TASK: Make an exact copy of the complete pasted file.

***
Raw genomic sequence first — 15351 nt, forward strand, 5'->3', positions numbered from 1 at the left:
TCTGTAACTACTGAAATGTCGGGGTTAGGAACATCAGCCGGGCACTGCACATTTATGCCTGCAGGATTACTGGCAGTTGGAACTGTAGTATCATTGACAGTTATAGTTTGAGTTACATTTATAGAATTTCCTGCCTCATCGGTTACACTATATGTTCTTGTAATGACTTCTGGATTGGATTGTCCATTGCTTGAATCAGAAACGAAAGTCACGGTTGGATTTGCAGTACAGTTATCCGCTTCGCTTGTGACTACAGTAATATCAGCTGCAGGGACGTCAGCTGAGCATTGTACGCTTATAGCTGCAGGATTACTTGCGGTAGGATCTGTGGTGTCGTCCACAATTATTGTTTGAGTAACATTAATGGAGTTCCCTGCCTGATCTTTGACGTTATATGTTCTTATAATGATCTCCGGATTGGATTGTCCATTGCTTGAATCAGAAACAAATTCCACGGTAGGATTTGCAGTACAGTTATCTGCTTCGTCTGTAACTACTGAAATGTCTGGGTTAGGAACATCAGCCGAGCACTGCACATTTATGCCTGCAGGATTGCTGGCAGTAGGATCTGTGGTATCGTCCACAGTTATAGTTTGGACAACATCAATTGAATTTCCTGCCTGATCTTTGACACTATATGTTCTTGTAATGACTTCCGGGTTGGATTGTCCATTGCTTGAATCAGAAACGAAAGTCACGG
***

Raw genomic sequence first — 15351 nt, forward strand, 5'->3', positions numbered from 1 at the left:
TCTGTAACTACTGAAATGTCGGGGTTAGGAACATCAGCCGGGCACTGCACATTTATGCCTGCAGGATTACTGGCAGTTGGAACTGTAGTATCATTGACAGTTATAGTTTGAGTTACATTTATAGAATTTCCTGCCTCATCGGTTACACTATATGTTCTTGTAATGACTTCTGGATTGGATTGTCCATTGCTTGAATCAGAAACGAAAGTCACGGTTGGATTTGCAGTACAGTTATCCGCTTCGCTTGTGACTACAGTAATATCAGCTGCAGGGACGTCAGCTGAGCATTGTACGCTTATAGCTGCAGGATTACTTGCGGTAGGATCTGTGGTGTCGTCCACAATTATTGTTTGAGTAACATTAATGGAGTTCCCTGCCTGATCTTTGACGTTATATGTTCTTATAATGATCTCCGGATTGGATTGTCCATTGCTTGAATCAGAAACAAATTCCACGGTAGGATTTGCAGTACAGTTATCTGCTTCGTCTGTAACTACTGAAATGTCTGGGTTAGGAACATCAGCCGAGCACTGCACATTTATGCCTGCAGGATTGCTGGCAGTAGGATCTGTGGTATCGTCCACAGTTATAGTTTGGACAACATCAATTGAATTTCCTGCCTGATCTTTGACACTATATGTTCTTGTAATGACTTCCGGGTTGGATTGTCCATTGCTTGAATCAGAAACGAAAGTCACGG